Lucas has also recorded albums of 1930s Chinese pop music, avant-garde film music (he performed his original soundtrack to the classic German silent film, "The Golem," at Mass MoCA last summer), acoustic guitar tunes, radical Jewish culture, and rock music. His most recent recording is "No Knowledge of Music Required," an album of psychedelic bluegrass recorded with Peter Stampfel of the Holy Modal Rounders under the name The Du-Tels. Asked to pinpoint one overall, unifying esthetic running throughout his various projects, Lucas said, "I like to have an element of blues in everything I do - even the Chinese and the Wagner. And Jewish music is very bluesy, too. Also I really like unusual, otherworldly feelings that I generate when I play."

For solo concerts like tonight's show at Helsinki, Lucas draws from a performance repertoire of over 300 pieces, including folk, blues, Jewish, Chinese, and Wagner. "It's sort of a virtual history of guitar styles. I sort of sift through the whole corpus of Western and Eastern music and make it my own, run it through the Gary Lucas wringer.

"It touches all bases of my esthetic; it's like an overview, sort of like a little mini-tour through 'Improve the Shining Hour'," said Lucas, referring to last year's excellent, 20-year retrospective of his recorded output, which includes collaborations with Nick Cave, David Johansen, DJ Spooky and Richard Barone, as well as Lucas's own original singer-songwriter material.

In addition to "Improve the Shining Hour," his solo albums include "Gods and Monsters" (also the name of his band), "Bad Boys of the Arctic," "Evangeline," "Busy Being Born" and "Skeleton at the Feast," which includes music for "The Golem."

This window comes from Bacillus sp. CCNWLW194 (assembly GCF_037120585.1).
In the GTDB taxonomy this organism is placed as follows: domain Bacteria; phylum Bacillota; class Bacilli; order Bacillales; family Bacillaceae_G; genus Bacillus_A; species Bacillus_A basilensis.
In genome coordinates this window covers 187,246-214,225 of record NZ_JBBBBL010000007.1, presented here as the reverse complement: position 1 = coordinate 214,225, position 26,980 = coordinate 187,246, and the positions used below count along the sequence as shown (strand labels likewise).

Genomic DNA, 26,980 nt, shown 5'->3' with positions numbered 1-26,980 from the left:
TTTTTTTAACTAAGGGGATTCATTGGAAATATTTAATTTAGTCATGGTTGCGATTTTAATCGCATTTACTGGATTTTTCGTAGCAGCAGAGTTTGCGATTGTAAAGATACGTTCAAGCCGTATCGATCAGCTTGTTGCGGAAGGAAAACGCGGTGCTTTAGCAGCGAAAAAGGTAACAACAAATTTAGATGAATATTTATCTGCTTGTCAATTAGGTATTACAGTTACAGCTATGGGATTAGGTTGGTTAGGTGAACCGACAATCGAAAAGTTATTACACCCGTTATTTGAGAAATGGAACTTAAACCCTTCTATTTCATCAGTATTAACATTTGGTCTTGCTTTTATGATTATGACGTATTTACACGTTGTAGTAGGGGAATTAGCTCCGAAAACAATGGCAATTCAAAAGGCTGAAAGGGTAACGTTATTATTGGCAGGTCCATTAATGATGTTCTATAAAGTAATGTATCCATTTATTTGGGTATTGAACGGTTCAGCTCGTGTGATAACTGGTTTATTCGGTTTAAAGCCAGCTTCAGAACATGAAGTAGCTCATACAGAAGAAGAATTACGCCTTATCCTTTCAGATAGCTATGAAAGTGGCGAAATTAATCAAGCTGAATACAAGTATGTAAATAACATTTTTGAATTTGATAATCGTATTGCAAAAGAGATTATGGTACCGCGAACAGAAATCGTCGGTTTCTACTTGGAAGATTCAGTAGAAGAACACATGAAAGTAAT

As to his unique, orchestral approach to his instrument, equally influenced by American country-blues and British electric-blues guitarists as well as a host of other styles, Lucas said, "I'm really an enemy of standard issue licks and guitar heroism brought to you by large corporations. To me it's too athletic, like gym rats pumping, the Van Halen school of guitar heroics.

"I'm into using guitar as a magic wand, a way to transport people into other worlds. I look at the guitar as a little six-string orchestra. Through the combination of different chords and harmonies and fingerings and finger-picking and occasionally some electronic modification I'm able to conjure up the sound of electronic symphonies."

Lucas draws on traditional guitar genres but sets them in new and sometimes surprising contexts. "I recontextualize the guitar, playing blues-inflected runs over a psychedelic landscape, swirling with sounds and colors. It's new and different. I like the idea of being able to conjure up new worlds in sound."

Lucas is also very conscious of his moral responsibility as an artist and performer. "Guitars can be dangerous if not played right. For one, they can hurt people's eardrums. But they're dangerous in lots of other ways. They' re injurious to your mental health and spiritual growth if you hear bad guitar. I think I'm a very tasteful guitarist in my way, although I occasionally veer into excess."

[This article originally appeared in the Berkshire Eagle on April 20, 2001. Copyright Seth Rogovoy 2001. All rights reserved.]